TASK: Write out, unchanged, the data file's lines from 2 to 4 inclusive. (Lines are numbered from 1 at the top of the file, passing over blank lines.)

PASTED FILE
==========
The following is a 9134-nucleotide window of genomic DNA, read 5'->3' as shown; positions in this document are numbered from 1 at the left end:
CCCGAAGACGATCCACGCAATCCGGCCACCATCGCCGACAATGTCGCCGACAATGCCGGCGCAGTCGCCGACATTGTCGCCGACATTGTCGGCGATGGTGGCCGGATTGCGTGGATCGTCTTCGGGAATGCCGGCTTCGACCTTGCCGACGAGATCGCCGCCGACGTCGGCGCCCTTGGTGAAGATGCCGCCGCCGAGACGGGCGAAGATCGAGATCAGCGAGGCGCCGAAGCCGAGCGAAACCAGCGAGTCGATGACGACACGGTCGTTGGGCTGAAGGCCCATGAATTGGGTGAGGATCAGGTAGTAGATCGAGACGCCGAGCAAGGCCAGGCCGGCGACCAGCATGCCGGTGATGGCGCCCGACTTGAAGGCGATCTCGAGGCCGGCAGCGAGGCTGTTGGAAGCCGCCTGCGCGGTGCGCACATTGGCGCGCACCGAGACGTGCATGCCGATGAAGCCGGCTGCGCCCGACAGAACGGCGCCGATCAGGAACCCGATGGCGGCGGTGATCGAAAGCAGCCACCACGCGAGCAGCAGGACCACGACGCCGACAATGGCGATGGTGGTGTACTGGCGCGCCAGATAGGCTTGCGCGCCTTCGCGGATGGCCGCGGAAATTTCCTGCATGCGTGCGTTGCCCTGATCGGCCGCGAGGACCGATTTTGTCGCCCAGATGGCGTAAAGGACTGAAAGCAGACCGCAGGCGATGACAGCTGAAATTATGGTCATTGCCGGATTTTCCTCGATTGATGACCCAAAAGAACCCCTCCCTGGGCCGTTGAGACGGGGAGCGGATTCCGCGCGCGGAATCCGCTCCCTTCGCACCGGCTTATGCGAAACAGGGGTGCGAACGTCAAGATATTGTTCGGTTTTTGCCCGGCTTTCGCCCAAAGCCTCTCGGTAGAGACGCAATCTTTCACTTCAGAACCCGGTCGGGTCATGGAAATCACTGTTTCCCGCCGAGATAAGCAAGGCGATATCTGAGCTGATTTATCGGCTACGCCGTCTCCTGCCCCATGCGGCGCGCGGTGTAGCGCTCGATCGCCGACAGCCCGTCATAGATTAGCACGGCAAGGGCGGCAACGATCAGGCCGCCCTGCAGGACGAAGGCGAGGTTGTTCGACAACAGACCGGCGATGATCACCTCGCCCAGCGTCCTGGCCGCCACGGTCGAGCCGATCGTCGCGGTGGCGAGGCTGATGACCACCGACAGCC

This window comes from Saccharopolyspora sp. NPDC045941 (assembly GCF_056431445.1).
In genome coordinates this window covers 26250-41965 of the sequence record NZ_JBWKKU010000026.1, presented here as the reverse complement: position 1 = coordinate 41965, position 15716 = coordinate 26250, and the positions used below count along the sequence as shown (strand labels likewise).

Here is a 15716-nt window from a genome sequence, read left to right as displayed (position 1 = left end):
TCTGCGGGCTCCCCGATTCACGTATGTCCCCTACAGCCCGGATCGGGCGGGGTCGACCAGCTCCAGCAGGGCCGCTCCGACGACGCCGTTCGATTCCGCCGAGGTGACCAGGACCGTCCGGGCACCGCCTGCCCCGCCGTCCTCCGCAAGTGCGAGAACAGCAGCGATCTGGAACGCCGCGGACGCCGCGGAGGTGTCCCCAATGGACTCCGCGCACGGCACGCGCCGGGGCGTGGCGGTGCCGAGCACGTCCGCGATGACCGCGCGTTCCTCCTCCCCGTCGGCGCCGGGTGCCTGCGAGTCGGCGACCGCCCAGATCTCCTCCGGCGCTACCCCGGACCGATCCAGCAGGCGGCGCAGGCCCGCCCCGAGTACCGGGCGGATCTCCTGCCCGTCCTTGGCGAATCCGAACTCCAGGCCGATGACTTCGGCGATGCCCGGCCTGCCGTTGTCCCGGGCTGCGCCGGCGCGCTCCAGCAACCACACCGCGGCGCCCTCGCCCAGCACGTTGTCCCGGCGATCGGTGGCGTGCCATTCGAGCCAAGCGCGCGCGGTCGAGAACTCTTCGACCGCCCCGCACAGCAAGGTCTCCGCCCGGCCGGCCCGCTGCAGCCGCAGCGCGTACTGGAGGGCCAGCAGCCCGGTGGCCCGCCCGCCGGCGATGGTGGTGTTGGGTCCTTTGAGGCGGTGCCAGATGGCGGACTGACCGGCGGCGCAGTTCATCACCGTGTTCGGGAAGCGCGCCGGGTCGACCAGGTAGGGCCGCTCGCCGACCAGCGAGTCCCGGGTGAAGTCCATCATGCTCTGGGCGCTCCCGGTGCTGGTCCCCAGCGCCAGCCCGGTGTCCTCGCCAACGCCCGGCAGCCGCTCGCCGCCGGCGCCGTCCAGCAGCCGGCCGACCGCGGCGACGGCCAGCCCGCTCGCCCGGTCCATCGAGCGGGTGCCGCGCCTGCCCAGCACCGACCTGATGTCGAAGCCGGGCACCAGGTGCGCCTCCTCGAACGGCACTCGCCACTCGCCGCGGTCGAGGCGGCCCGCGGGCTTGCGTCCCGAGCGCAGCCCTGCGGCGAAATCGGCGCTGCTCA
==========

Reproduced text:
CCCGAAGACGATCCACGCAATCCGGCCACCATCGCCGACAATGTCGCCGACAATGCCGGCGCAGTCGCCGACATTGTCGCCGACATTGTCGGCGATGGTGGCCGGATTGCGTGGATCGTCTTCGGGAATGCCGGCTTCGACCTTGCCGACGAGATCGCCGCCGACGTCGGCGCCCTTGGTGAAGATGCCGCCGCCGAGACGGGCGAAGATCGAGATCAGCGAGGCGCCGAAGCCGAGCGAAACCAGCGAGTCGATGACGACACGGTCGTTGGGCTGAAGGCCCATGAATTGGGTGAGGATCAGGTAGTAGATCGAGACGCCGAGCAAGGCCAGGCCGGCGACCAGCATGCCGGTGATGGCGCCCGACTTGAAGGCGATCTCGAGGCCGGCAGCGAGGCTGTTGGAAGCCGCCTGCGCGGTGCGCACATTGGCGCGCACCGAGACGTGCATGCCGATGAAGCCGGCTGCGCCCGACAGAACGGCGCCGATCAGGAACCCGATGGCGGCGGTGATCGAAAGCAGCCACCACGCGAGCAGCAGGACCACGACGCCGACAATGGCGATGGTGGTGTACTGGCGCGCCAGATAGGCTTGCGCGCCTTCGCGGATGGCCGCGGAAATTTCCTGCATGCGTGCGTTGCCCTGATCGGCCGCGAGGACCGATTTTGTCGCCCAGATGGCGTAAAGGACTGAAAGCAGACCGCAGGCGATGACAGCTGAAATTATGGTCATTGCCGGATTTTCCTCGATTGATGACCCAAAAGAACCCCTCCCTGGGCCGTTGAGACGGGGAGCGGATTCCGCGCGCGGAATCCGCTCCCTTCGCACCGGCTTATGCGAAACAGGGGTGCGAACGTCAAGATATTGTTCGGTTTTTGCCCGGCTTTCGCCCAAAGCCTCTCGGTAGAGACGCAATCTTTCACTTCAGAACCCGGTCGGGTCATGGAAATCACTGTTTCCCGCCGAGATAAGCAAGGCGATATCTGAGCTGATTTATCGGCTACGCCGTCTCCTGCCCCATGCGGCGCGCGGTGTAGCGCTCGATCGCCGACAGCCCGTCATAGATTAGCACGGCAAGGGCGGCAACGATCAGGCCGCCCTGCAGGACGAAGGCGAGGTTGTTCGACAACAGACCGGCGATGATCACCTCGCCCAGCGTCCTGGCCGCCACGGTCGAGCCGATCGTCGCGGTGGCGAGGCTGATGACCACCGACAGCC

This window comes from Saccharopolyspora sp. NPDC045941 (assembly GCF_056431445.1).
In genome coordinates this window covers 26250-41965 of the sequence record NZ_JBWKKU010000026.1, presented here as the reverse complement: position 1 = coordinate 41965, position 15716 = coordinate 26250, and the positions used below count along the sequence as shown (strand labels likewise).